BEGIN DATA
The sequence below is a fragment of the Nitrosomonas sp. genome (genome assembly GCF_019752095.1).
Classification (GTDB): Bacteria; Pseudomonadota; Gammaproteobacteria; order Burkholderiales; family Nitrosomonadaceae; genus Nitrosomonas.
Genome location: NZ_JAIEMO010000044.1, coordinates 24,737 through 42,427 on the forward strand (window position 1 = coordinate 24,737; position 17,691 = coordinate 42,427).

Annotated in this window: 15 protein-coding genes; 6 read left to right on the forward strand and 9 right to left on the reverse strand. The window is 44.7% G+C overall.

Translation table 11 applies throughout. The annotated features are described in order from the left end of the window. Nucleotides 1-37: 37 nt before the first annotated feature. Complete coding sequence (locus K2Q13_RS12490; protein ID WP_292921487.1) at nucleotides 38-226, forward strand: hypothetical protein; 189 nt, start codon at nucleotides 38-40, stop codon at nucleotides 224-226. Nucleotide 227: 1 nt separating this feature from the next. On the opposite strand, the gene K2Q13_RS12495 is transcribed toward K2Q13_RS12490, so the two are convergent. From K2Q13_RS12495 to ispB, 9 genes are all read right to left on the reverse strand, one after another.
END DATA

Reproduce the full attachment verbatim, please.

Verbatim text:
The sequence below is a fragment of the Nitrosomonas sp. genome (genome assembly GCF_019752095.1).
Classification (GTDB): Bacteria; Pseudomonadota; Gammaproteobacteria; order Burkholderiales; family Nitrosomonadaceae; genus Nitrosomonas.
Genome location: NZ_JAIEMO010000044.1, coordinates 24,737 through 42,427 on the forward strand (window position 1 = coordinate 24,737; position 17,691 = coordinate 42,427).

Annotated in this window: 15 protein-coding genes; 6 read left to right on the forward strand and 9 right to left on the reverse strand. The window is 44.7% G+C overall.

Translation table 11 applies throughout. The annotated features are described in order from the left end of the window. Nucleotides 1-37: 37 nt before the first annotated feature. Complete coding sequence (locus K2Q13_RS12490; protein ID WP_292921487.1) at nucleotides 38-226, forward strand: hypothetical protein; 189 nt, start codon at nucleotides 38-40, stop codon at nucleotides 224-226. Nucleotide 227: 1 nt separating this feature from the next. On the opposite strand, the gene K2Q13_RS12495 is transcribed toward K2Q13_RS12490, so the two are convergent. From K2Q13_RS12495 to ispB, 9 genes are all read right to left on the reverse strand, one after another.